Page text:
Sunday, December 1, 2013


The unpleasant debate regarding universal healthcare is, in reality, more complex than the decibels pro and contra which hijacked the "heart of the matter."  President Obama has, willingly or not, set in motion what some perceive as a correction of the American psyche.  By doing so, the extremes occupy the "conversation."  The record of the current administration has become an afterthought, overshadowed by an often paranoid larger dispute between Democrats and Republicans. The gridlock in Washington is widening by the day, absorbing former civility and rational thinking. The healthcare battle is more an alibi (the website will work eventually.)  It is the tip of a larger political iceberg, a veil covering a debate over the existential direction the United States will take internally (redistribution) and externally ("pragmatic stick" versus "big stick.")

The dispute being waged is over a fundamental differential between the adherents of less and the proponents of more.  The public does not always realize what they are marching for or against, but senses intuitively that what is at stake is a "reformation", which unsettles some and is felt as contrary to the more familiar Thatcher/Reagan "happy-feel" Anglo sphere.  One hears many misplaced arguments, accusing Obama of standing in the way of the continuation of an American "experiment" based on individual principles, a form of Deism and bottom-up entrepreneurship. Hence the accusations of socialism (few know what this covers), Euro copycat, and indifference towards religion.   

The administration has a flawed defense or attack strategy, insofar as it seems too often aloof and unwilling to engage on the core issues, which loom much larger than "glitches." Overall, the White House has often been an unwilling communicator, both on internal and external affairs. It should engage Congress and mobilized public opinion gurus and intellectuals so that its bona fide agenda can be clarified.  Instead, it uses Congress when it shouldn't (on immigration) and ignores it when it should (on healthcare).  With regard to other issues (Benghazi, IRS, intelligence, Iran, Afghanistan, the pivot towards Asia), the Obama inner-circle fails equally to come forward with a coherent narrative (which is probably there, confined to the inner sanctum). It is losing favor because it is seen as snobbish almost, unwilling to explain or to entertain.  In this vacuum there is plenty of room for legitimate criticism, but also for a perverse personalized hatred, unlike anything we have seen before (Kennedy comes close).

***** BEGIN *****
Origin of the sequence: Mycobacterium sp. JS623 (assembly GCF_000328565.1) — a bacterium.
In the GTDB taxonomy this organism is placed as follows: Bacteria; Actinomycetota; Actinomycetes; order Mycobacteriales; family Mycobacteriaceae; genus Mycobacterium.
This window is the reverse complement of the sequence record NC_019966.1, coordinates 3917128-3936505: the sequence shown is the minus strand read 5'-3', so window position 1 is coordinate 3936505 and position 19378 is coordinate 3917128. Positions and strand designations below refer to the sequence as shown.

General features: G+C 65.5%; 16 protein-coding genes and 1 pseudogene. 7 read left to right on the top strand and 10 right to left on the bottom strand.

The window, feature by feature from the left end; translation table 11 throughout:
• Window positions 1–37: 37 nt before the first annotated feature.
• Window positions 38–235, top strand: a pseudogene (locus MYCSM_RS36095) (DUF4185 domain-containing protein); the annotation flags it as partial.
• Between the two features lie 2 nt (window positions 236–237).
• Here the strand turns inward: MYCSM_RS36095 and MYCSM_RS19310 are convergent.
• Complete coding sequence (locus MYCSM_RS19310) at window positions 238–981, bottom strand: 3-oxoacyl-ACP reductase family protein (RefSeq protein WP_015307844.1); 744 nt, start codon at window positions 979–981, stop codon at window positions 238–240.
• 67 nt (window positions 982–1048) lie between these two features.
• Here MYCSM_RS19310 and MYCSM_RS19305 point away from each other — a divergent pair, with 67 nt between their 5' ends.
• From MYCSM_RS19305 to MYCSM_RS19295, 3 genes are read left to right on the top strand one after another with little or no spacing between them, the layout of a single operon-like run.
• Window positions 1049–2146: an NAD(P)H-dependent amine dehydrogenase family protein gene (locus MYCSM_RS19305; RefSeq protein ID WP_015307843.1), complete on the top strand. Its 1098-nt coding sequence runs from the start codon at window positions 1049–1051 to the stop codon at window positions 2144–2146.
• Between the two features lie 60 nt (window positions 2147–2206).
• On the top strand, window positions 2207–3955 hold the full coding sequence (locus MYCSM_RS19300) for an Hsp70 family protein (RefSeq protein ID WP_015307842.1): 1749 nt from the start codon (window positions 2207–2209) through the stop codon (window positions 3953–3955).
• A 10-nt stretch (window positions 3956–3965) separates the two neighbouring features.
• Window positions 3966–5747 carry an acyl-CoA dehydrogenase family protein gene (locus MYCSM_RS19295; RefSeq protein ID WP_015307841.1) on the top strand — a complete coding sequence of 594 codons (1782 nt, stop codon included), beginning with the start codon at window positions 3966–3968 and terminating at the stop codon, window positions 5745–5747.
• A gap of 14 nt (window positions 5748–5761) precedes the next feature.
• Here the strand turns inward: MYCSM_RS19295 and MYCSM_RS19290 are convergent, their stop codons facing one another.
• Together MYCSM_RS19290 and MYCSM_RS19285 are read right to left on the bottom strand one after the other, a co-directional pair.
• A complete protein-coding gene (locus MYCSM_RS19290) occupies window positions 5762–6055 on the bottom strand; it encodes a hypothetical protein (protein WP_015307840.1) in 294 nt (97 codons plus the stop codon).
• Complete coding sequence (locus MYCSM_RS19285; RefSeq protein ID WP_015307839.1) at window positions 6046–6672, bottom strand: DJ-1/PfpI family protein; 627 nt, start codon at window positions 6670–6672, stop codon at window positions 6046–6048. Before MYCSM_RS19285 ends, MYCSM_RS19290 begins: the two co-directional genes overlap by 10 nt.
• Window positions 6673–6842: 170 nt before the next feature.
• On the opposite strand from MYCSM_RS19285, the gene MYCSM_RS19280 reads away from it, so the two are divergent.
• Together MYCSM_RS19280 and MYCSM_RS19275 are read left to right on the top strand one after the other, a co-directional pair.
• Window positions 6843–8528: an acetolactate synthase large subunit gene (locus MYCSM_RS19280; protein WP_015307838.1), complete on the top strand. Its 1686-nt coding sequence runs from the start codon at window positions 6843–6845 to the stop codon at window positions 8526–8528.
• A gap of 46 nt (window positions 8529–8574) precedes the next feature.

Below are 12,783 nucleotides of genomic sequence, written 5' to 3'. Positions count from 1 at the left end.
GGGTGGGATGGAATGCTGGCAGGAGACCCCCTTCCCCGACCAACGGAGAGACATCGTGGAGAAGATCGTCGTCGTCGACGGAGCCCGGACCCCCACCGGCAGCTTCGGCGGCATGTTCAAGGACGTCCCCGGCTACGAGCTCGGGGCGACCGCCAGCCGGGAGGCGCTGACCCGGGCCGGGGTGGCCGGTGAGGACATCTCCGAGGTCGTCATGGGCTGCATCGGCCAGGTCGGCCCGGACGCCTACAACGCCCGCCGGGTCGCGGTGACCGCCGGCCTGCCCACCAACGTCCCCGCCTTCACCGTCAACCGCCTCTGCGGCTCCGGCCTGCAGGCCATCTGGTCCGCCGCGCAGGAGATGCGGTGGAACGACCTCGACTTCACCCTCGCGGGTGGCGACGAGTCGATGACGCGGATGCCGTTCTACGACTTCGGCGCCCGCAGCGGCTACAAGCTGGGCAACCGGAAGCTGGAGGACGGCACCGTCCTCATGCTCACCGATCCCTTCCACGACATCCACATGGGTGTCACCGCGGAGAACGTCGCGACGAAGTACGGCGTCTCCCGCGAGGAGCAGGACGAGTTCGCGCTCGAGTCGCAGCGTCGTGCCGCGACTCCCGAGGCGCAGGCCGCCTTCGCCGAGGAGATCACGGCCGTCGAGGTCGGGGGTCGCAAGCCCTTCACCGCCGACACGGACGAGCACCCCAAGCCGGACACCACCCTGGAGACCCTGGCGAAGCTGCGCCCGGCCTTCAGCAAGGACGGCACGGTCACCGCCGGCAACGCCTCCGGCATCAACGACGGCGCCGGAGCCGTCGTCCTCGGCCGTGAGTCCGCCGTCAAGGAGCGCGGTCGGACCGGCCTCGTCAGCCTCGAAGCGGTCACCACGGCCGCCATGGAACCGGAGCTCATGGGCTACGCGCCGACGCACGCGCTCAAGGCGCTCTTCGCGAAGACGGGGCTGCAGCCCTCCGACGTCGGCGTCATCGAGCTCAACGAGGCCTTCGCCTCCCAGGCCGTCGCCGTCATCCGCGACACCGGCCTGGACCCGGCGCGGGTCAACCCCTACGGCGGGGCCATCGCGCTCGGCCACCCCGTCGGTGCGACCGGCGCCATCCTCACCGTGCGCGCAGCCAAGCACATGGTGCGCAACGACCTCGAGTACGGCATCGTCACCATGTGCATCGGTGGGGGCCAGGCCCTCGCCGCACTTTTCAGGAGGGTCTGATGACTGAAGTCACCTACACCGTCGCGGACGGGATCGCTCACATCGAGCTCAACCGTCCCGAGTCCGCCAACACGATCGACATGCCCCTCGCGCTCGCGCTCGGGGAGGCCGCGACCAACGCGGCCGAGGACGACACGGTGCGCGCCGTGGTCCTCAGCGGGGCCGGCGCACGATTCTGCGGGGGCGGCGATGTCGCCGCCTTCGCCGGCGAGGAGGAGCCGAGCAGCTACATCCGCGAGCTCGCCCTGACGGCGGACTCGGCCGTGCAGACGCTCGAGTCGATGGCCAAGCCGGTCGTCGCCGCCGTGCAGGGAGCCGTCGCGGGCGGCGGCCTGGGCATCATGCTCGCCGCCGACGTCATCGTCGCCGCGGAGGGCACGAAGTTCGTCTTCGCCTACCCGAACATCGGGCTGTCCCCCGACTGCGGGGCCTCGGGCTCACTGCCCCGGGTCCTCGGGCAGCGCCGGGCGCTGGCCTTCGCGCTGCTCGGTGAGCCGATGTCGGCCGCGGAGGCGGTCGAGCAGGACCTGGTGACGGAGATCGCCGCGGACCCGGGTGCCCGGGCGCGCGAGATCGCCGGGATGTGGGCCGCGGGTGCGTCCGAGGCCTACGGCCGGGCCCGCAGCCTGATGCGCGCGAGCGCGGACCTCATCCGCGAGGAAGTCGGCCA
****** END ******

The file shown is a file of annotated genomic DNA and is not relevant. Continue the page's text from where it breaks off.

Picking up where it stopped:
All this is worrisome. America is still the world's steward.  From the relief to the Philippines, the tensions in the East and South China Seas, Iran, the former Arab Spring, the American role is surpassed by none. The growing American energy independence might push the United States to become more distant, not by necessity but by choice. Such a move could further boost isolationism, at a time where a world in tatters and with divergent agendas needs a leader and arbiter. America might no longer be alone as was the case after the end of the Cold War, but it remains ubiquitous by its presence and absence alike.

I still believe that the President has better intentions which can appear, admittedly so, too over-intellectualized.  He is a particular persona.  Remember the Obama from the first presidential debate in 2012?  He looked uninterested, bored, almost despising the explanations he was supposed to deliver.  He only got his mojo back after a collective SOS from his own panicked staff. Too often he retreats into academic ruminating, forgetting that politics are mostly about praxis.  Republicans should not be marginalized, otherwise they will fall prey to their parochial right-wing and become a party of bygones.  Obama should not be misunderstood.  There is fire in this glacier but it needs ignition. The Democrats still have lots of ways to trap Republicans who think that the mid-term elections will be a slam-dunk.  It is too early to predict. The doomsday spin-doctors of the Tea Party better start to argue in a more sophisticated manner some of the acceptable issues they pretend to defend.  It is not enough to be right, one has to sound it too.

The debate between the rights of government and the states is as old as the Federalist Papers and the rift between Jefferson and Hamilton. The added moral and intellectual values thereof should not be left to amateurs, soundbites or unpredictable "iconoclasts." If the discussion does not attain the level it deserves, it might lead to social dysfunction and populism. The President should enter and own the issues before it is too late. He still has a lot going for him but he is running against the clock. The country is not in a foreign policy mood and his possible success there will remain obscure as long as internal matters remain in limbo. He needs the Republicans to tackle immigration, climate change, debt, and the shutdown.  Only the combination of a bi-partisan double and fast-track on such matters as foreign and internal policies or free trade agreements can bring some respite.  The choice is simple:  to choose to engage or to continue to ignore. William Styron's "Darkness Visible" might be recommended reading.

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